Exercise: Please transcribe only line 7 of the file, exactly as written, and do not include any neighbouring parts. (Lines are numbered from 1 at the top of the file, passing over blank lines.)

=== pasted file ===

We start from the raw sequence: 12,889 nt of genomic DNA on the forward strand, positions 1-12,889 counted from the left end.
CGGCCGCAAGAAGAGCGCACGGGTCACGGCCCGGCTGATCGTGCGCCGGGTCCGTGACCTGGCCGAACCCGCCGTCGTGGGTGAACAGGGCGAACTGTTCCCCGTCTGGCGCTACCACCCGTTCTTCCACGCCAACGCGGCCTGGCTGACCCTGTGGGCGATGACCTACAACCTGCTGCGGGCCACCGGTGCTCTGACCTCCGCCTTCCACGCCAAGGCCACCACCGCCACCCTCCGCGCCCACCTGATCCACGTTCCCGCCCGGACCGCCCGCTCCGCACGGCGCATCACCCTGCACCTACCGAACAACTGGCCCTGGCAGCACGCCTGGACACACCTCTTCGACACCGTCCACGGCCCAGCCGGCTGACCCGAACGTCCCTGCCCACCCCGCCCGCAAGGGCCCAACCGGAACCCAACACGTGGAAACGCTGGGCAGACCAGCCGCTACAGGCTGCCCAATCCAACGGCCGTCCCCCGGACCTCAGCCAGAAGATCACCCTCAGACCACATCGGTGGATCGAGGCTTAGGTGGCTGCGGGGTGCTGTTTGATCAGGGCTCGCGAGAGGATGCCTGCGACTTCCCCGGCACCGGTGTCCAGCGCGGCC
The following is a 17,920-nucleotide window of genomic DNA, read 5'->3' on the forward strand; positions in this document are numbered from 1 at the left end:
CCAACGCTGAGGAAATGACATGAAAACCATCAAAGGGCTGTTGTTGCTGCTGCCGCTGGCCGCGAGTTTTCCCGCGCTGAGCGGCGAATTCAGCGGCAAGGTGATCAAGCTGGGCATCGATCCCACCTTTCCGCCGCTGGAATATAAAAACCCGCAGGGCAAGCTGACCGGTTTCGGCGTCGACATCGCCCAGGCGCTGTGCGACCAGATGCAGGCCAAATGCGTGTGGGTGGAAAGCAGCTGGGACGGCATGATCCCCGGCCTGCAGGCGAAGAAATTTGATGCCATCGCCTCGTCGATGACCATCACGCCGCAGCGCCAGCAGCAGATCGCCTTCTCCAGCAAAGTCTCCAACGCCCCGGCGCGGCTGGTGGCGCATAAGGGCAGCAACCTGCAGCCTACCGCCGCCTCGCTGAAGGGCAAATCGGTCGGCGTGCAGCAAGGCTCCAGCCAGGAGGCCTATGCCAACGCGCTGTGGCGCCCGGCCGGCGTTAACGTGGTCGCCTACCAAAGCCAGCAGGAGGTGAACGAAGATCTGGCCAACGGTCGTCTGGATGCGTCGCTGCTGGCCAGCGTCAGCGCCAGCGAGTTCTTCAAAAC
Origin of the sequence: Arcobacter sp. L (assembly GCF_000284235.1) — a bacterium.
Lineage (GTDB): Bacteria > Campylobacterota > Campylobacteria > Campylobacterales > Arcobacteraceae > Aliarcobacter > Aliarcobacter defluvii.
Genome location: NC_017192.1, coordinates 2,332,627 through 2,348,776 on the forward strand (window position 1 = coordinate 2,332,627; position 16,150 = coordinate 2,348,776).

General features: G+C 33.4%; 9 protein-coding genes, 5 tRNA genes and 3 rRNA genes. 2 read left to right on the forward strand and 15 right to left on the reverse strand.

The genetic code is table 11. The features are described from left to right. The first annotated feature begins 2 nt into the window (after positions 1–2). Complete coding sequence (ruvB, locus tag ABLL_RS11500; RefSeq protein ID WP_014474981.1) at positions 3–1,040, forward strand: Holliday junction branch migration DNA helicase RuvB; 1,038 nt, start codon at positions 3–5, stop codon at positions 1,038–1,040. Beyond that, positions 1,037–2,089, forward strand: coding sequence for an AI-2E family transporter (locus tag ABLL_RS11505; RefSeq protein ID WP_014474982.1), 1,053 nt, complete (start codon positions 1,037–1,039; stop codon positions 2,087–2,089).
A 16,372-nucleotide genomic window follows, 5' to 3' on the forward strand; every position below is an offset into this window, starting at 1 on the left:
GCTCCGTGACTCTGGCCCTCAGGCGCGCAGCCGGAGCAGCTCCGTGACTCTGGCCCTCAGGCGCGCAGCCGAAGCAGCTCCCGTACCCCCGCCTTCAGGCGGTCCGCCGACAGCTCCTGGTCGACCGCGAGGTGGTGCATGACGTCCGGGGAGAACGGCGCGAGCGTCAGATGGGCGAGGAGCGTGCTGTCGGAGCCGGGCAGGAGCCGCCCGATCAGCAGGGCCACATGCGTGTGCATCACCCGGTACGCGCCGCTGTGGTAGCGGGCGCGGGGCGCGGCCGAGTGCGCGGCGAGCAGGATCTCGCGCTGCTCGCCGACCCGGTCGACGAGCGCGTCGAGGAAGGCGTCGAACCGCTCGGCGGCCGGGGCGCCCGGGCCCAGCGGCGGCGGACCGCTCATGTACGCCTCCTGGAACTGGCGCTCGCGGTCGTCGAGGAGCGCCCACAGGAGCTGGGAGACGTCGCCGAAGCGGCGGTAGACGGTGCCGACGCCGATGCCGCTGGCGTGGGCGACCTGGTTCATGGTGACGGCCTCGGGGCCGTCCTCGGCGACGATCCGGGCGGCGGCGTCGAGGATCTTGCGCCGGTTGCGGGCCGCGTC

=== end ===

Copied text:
Genome location: NC_017192.1, coordinates 2,332,627 through 2,348,776 on the forward strand (window position 1 = coordinate 2,332,627; position 16,150 = coordinate 2,348,776).